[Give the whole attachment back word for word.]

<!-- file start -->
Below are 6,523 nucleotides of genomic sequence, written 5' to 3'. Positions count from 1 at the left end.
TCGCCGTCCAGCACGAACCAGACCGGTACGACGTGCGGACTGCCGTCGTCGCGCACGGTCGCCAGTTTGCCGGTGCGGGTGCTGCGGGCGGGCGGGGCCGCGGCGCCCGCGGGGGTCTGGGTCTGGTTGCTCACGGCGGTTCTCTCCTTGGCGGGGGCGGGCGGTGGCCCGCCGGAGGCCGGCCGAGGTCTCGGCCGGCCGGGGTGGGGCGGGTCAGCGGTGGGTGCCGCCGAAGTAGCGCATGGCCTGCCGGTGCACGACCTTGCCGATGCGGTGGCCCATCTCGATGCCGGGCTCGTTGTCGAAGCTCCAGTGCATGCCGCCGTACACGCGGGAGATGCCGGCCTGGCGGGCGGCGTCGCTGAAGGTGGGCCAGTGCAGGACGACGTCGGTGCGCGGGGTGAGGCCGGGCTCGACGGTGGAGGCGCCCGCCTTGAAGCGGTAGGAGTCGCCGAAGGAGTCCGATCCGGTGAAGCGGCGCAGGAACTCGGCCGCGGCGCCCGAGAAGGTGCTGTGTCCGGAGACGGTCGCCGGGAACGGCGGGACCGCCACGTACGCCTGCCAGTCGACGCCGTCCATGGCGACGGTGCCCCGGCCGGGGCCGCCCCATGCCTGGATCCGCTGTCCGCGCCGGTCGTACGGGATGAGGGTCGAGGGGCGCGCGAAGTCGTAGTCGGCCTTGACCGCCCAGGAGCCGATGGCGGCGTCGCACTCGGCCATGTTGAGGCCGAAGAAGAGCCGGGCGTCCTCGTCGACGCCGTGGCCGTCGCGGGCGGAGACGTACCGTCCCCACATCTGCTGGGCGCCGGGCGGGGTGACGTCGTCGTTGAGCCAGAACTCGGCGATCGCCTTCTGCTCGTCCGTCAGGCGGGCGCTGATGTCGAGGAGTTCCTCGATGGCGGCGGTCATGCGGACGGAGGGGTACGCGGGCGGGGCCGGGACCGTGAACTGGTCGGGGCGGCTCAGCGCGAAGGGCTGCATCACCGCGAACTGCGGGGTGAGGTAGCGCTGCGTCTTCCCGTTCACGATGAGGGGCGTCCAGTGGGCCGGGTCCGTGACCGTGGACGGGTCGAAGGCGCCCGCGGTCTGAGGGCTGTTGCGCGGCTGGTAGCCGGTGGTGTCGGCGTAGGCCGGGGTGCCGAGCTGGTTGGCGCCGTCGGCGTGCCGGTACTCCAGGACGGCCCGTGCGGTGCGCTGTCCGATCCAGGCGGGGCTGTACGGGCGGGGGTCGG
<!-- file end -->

Below are 6,523 nucleotides of genomic sequence, written 5' to 3'. Positions count from 1 at the left end.
TCGCCGTCCAGCACGAACCAGACCGGTACGACGTGCGGACTGCCGTCGTCGCGCACGGTCGCCAGTTTGCCGGTGCGGGTGCTGCGGGCGGGCGGGGCCGCGGCGCCCGCGGGGGTCTGGGTCTGGTTGCTCACGGCGGTTCTCTCCTTGGCGGGGGCGGGCGGTGGCCCGCCGGAGGCCGGCCGAGGTCTCGGCCGGCCGGGGTGGGGCGGGTCAGCGGTGGGTGCCGCCGAAGTAGCGCATGGCCTGCCGGTGCACGACCTTGCCGATGCGGTGGCCCATCTCGATGCCGGGCTCGTTGTCGAAGCTCCAGTGCATGCCGCCGTACACGCGGGAGATGCCGGCCTGGCGGGCGGCGTCGCTGAAGGTGGGCCAGTGCAGGACGACGTCGGTGCGCGGGGTGAGGCCGGGCTCGACGGTGGAGGCGCCCGCCTTGAAGCGGTAGGAGTCGCCGAAGGAGTCCGATCCGGTGAAGCGGCGCAGGAACTCGGCCGCGGCGCCCGAGAAGGTGCTGTGTCCGGAGACGGTCGCCGGGAACGGCGGGACCGCCACGTACGCCTGCCAGTCGACGCCGTCCATGGCGACGGTGCCCCGGCCGGGGCCGCCCCATGCCTGGATCCGCTGTCCGCGCCGGTCGTACGGGATGAGGGTCGAGGGGCGCGCGAAGTCGTAGTCGGCCTTGACCGCCCAGGAGCCGATGGCGGCGTCGCACTCGGCCATGTTGAGGCCGAAGAAGAGCCGGGCGTCCTCGTCGACGCCGTGGCCGTCGCGGGCGGAGACGTACCGTCCCCACATCTGCTGGGCGCCGGGCGGGGTGACGTCGTCGTTGAGCCAGAACTCGGCGATCGCCTTCTGCTCGTCCGTCAGGCGGGCGCTGATGTCGAGGAGTTCCTCGATGGCGGCGGTCATGCGGACGGAGGGGTACGCGGGCGGGGCCGGGACCGTGAACTGGTCGGGGCGGCTCAGCGCGAAGGGCTGCATCACCGCGAACTGCGGGGTGAGGTAGCGCTGCGTCTTCCCGTTCACGATGAGGGGCGTCCAGTGGGCCGGGTCCGTGACCGTGGACGGGTCGAAGGCGCCCGCGGTCTGAGGGCTGTTGCGCGGCTGGTAGCCGGTGGTGTCGGCGTAGGCCGGGGTGCCGAGCTGGTTGGCGCCGTCGGCGTGCCGGTACTCCAGGACGGCCCGTGCGGTGCGCTGTCCGATCCAGGCGGGGCTGTACGGGCGGGGGTCGG